By: Rod Preece (Author)
336 pages, 80 illustrations
In search of insight into late Victorian ideas about animals and the animal rights movement, Rod Preece explores animal sensibility in the work of George Bernard Shaw. Shaw's reformist thought-particularly what Preece calls inclusive justice, which aimed to eliminate the suffering of both humans and animals-emerges in relation to that of fellow reformers such as Edward Carpenter, Annie Besant, and Henry Salt. This fascinating account of the characters and crusades that shaped Shaw's philosophy sheds new light not only on modernist thought but also on the relationship between historical socialism and the ethical treatment of animals.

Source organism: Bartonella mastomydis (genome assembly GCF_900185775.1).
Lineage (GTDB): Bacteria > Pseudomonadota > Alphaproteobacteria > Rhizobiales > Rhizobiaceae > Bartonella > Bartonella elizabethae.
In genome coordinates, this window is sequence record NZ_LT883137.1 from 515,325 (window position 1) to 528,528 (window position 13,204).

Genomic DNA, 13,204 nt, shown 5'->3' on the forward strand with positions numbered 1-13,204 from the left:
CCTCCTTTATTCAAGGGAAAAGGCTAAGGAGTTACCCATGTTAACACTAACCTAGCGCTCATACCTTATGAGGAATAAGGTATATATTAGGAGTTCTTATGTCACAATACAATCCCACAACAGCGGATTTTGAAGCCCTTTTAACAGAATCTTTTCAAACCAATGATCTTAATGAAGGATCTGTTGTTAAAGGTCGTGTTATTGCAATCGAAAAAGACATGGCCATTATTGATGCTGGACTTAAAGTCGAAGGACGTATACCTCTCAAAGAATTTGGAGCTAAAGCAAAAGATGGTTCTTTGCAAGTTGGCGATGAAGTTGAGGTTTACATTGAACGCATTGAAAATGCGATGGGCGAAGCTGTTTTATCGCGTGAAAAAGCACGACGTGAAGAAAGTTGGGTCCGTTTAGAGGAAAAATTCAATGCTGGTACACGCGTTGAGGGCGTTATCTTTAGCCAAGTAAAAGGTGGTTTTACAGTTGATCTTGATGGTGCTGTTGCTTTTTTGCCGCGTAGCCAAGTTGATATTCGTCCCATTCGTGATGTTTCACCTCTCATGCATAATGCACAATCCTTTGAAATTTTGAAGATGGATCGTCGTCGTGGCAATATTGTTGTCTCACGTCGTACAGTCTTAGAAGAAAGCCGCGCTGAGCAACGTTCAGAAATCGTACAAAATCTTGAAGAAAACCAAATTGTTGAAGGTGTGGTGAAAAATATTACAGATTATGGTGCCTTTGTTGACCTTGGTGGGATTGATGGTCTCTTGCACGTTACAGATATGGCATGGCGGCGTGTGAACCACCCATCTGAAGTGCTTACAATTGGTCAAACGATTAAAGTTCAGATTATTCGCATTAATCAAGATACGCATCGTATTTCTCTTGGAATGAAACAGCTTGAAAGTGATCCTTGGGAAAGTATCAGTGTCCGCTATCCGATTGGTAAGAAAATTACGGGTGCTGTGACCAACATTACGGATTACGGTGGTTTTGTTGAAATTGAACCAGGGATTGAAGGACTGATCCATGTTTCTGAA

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Rod Preece is professor emeritus at Wilfrid Laurier University and is the author of many books, including Sins of the Flesh: A History of Ethical Vegetarian Thought.
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